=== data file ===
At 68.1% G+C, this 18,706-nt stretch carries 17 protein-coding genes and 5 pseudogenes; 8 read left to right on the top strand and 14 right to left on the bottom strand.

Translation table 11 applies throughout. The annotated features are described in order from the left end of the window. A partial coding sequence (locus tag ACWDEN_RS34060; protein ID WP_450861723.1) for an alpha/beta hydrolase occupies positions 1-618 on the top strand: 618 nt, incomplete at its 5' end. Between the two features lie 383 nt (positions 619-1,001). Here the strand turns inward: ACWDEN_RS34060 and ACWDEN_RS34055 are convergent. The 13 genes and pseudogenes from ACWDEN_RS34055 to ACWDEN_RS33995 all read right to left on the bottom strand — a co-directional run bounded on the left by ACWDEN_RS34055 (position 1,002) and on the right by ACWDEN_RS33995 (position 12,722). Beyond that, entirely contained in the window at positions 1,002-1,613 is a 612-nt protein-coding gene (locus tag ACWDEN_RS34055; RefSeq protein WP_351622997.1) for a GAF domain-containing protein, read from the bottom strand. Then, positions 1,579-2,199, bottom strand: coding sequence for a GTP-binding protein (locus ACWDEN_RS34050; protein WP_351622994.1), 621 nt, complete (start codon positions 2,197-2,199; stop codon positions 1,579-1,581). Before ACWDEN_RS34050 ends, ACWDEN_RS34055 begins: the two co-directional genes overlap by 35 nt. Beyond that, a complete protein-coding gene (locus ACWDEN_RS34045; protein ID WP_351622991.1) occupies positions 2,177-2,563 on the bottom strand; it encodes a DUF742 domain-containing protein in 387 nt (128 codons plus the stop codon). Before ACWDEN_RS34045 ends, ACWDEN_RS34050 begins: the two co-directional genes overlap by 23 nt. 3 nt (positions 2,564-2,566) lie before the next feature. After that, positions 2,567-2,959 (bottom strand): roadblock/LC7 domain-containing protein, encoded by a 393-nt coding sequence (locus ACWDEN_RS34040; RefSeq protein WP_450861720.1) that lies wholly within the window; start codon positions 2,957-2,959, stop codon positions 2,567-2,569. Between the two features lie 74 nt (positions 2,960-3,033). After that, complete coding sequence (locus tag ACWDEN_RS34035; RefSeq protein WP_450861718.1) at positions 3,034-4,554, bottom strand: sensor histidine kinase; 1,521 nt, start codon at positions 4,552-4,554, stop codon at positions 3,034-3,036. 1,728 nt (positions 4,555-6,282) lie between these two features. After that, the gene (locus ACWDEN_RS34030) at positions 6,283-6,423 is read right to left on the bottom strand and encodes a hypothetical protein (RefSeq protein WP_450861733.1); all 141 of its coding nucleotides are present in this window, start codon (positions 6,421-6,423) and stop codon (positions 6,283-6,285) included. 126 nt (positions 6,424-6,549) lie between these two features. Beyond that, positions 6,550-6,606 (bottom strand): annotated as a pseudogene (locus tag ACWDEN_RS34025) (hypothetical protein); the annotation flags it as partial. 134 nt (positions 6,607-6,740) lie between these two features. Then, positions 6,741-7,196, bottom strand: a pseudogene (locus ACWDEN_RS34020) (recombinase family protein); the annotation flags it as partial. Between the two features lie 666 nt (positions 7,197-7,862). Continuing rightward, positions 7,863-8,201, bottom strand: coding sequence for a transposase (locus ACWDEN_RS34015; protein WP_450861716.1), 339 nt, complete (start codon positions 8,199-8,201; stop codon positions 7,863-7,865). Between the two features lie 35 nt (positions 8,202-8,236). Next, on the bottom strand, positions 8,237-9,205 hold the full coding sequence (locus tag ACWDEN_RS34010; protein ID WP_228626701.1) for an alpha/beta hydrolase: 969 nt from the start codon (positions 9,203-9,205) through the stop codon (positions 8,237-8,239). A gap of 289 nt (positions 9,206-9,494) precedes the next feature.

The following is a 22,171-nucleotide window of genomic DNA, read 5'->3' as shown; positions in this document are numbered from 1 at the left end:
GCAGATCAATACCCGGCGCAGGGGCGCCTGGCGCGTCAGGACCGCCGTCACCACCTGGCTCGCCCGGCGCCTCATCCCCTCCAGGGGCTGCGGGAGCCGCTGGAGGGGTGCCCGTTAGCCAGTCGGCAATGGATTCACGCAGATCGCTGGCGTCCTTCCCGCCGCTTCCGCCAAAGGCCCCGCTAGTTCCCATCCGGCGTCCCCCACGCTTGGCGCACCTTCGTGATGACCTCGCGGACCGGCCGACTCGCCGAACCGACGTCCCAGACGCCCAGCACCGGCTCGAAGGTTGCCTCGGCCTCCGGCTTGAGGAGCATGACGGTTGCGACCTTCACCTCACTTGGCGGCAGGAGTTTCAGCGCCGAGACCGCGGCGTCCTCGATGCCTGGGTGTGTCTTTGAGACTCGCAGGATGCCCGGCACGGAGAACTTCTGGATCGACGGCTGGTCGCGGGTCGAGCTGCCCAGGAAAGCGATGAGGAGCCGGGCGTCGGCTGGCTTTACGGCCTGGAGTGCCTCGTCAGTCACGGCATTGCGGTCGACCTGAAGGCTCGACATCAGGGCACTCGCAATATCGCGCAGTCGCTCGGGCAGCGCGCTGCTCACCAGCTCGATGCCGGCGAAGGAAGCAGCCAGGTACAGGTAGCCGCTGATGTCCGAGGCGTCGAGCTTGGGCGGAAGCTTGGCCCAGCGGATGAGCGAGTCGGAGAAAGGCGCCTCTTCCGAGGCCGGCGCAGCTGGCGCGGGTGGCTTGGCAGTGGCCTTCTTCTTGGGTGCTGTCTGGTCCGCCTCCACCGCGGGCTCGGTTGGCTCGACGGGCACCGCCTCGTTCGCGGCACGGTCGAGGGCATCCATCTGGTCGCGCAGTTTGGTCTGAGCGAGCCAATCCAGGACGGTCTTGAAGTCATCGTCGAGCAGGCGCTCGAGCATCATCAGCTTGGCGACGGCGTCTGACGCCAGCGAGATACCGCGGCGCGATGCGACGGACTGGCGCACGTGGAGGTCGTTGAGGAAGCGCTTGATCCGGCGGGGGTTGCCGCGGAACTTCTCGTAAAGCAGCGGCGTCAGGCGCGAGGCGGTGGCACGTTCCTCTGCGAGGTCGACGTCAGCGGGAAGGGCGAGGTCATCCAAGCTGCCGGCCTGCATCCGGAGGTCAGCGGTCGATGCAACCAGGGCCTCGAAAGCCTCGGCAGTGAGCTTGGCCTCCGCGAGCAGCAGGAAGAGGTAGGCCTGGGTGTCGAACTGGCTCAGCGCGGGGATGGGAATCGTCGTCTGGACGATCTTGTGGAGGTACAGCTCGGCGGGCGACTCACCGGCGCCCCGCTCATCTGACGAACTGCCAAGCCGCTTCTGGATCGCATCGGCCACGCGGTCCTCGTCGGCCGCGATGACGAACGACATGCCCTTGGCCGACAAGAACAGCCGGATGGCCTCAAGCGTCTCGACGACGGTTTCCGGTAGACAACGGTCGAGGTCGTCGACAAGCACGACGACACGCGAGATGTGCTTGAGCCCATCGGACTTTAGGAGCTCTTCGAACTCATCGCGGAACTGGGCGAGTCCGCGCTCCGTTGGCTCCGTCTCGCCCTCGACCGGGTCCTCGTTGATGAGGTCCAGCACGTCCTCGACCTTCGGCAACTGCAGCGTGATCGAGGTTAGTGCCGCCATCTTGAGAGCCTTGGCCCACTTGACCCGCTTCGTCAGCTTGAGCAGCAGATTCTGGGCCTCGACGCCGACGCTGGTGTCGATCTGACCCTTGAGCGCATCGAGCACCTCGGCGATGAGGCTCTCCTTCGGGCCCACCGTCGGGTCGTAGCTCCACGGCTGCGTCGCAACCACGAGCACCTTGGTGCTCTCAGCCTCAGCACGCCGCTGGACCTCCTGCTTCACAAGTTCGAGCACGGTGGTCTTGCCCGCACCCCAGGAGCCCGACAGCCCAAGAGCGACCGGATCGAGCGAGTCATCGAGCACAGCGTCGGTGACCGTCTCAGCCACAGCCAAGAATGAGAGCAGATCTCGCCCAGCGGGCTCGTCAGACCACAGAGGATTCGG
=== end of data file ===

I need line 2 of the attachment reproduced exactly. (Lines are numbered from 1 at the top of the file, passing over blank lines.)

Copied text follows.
Translation table 11 applies throughout. The annotated features are described in order from the left end of the window. A partial coding sequence (locus tag ACWDEN_RS34060; protein ID WP_450861723.1) for an alpha/beta hydrolase occupies positions 1-618 on the top strand: 618 nt, incomplete at its 5' end. Between the two features lie 383 nt (positions 619-1,001). Here the strand turns inward: ACWDEN_RS34060 and ACWDEN_RS34055 are convergent. The 13 genes and pseudogenes from ACWDEN_RS34055 to ACWDEN_RS33995 all read right to left on the bottom strand — a co-directional run bounded on the left by ACWDEN_RS34055 (position 1,002) and on the right by ACWDEN_RS33995 (position 12,722). Beyond that, entirely contained in the window at positions 1,002-1,613 is a 612-nt protein-coding gene (locus tag ACWDEN_RS34055; RefSeq protein WP_351622997.1) for a GAF domain-containing protein, read from the bottom strand. Then, positions 1,579-2,199, bottom strand: coding sequence for a GTP-binding protein (locus ACWDEN_RS34050; protein WP_351622994.1), 621 nt, complete (start codon positions 2,197-2,199; stop codon positions 1,579-1,581). Before ACWDEN_RS34050 ends, ACWDEN_RS34055 begins: the two co-directional genes overlap by 35 nt. Beyond that, a complete protein-coding gene (locus ACWDEN_RS34045; protein ID WP_351622991.1) occupies positions 2,177-2,563 on the bottom strand; it encodes a DUF742 domain-containing protein in 387 nt (128 codons plus the stop codon). Before ACWDEN_RS34045 ends, ACWDEN_RS34050 begins: the two co-directional genes overlap by 23 nt. 3 nt (positions 2,564-2,566) lie before the next feature. After that, positions 2,567-2,959 (bottom strand): roadblock/LC7 domain-containing protein, encoded by a 393-nt coding sequence (locus ACWDEN_RS34040; RefSeq protein WP_450861720.1) that lies wholly within the window; start codon positions 2,957-2,959, stop codon positions 2,567-2,569. Between the two features lie 74 nt (positions 2,960-3,033). After that, complete coding sequence (locus tag ACWDEN_RS34035; RefSeq protein WP_450861718.1) at positions 3,034-4,554, bottom strand: sensor histidine kinase; 1,521 nt, start codon at positions 4,552-4,554, stop codon at positions 3,034-3,036. 1,728 nt (positions 4,555-6,282) lie between these two features. After that, the gene (locus ACWDEN_RS34030) at positions 6,283-6,423 is read right to left on the bottom strand and encodes a hypothetical protein (RefSeq protein WP_450861733.1); all 141 of its coding nucleotides are present in this window, start codon (positions 6,421-6,423) and stop codon (positions 6,283-6,285) included. 126 nt (positions 6,424-6,549) lie between these two features. Beyond that, positions 6,550-6,606 (bottom strand): annotated as a pseudogene (locus tag ACWDEN_RS34025) (hypothetical protein); the annotation flags it as partial. 134 nt (positions 6,607-6,740) lie between these two features. Then, positions 6,741-7,196, bottom strand: a pseudogene (locus ACWDEN_RS34020) (recombinase family protein); the annotation flags it as partial. Between the two features lie 666 nt (positions 7,197-7,862). Continuing rightward, positions 7,863-8,201, bottom strand: coding sequence for a transposase (locus ACWDEN_RS34015; protein WP_450861716.1), 339 nt, complete (start codon positions 8,199-8,201; stop codon positions 7,863-7,865). Between the two features lie 35 nt (positions 8,202-8,236). Next, on the bottom strand, positions 8,237-9,205 hold the full coding sequence (locus tag ACWDEN_RS34010; protein ID WP_228626701.1) for an alpha/beta hydrolase: 969 nt from the start codon (positions 9,203-9,205) through the stop codon (positions 8,237-8,239). A gap of 289 nt (positions 9,206-9,494) precedes the next feature.